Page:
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DLA News Archive

News | Sept. 12, 2023

Industry Collider Day sparks collaboration on supply chain challenges

By Beth Reece

Today’s global security environment highlights the need for logistics solutions that allow the world’s mightiest military to maintain its upper edge in lethality, the Defense Logistics Agency’s director said Sept. 11 at the fourth annual Industry Collider Day at the McNamara Headquarter Complex.

Members of DLA’s research and development team work daily to explore and develop innovative, affordable business practices that enable a modernized force, Navy Vice Adm. Michelle Skubic said.

People sit in chairs clapping in front of a stage in an auditorium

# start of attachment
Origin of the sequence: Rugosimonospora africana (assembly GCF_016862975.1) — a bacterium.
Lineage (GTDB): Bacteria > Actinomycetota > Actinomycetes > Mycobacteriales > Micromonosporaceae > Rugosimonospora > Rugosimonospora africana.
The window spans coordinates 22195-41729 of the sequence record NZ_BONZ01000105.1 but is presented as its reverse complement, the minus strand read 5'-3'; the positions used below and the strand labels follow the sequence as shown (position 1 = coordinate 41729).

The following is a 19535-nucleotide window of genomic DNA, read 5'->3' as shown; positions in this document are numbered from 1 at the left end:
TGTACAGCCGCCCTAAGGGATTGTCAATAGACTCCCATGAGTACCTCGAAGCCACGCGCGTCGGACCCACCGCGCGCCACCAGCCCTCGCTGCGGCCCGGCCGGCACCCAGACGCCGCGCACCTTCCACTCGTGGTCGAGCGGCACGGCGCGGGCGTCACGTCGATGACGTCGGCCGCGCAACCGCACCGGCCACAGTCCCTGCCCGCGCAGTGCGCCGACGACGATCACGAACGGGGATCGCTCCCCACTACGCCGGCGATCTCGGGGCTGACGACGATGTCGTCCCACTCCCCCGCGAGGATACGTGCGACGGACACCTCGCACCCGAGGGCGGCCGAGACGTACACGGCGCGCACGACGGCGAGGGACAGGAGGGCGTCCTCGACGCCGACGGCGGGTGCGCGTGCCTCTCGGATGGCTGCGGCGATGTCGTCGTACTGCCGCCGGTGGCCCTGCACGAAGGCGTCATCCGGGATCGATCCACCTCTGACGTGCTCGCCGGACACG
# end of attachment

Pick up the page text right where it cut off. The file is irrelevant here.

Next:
Members of the government, industry and academia listen to a panel discussion on emerging technology at the 4th annual Industry Collider Day at Fort Belvoir, Virginia, Sept. 11, 2023. Photo by Chris Lynch
Photo By: Chris Lynch DLA Photographer
VIRIN: 230911-D-HE260-1003
“And it’s not something we ever do alone,” she said. “We rely on our partners across government, across industry, across academia. That includes the many small business partners that we work with to find solutions across a variety of technical areas.”

The theme of the daylong event was “Forging Tech-Forward Connections to Enable Proactive Global Solutions,” a nod to DLA’s goal to connect industry and academia with specific opportunities in areas such as additive manufacturing, strategic materials, and green and sustainable technologies.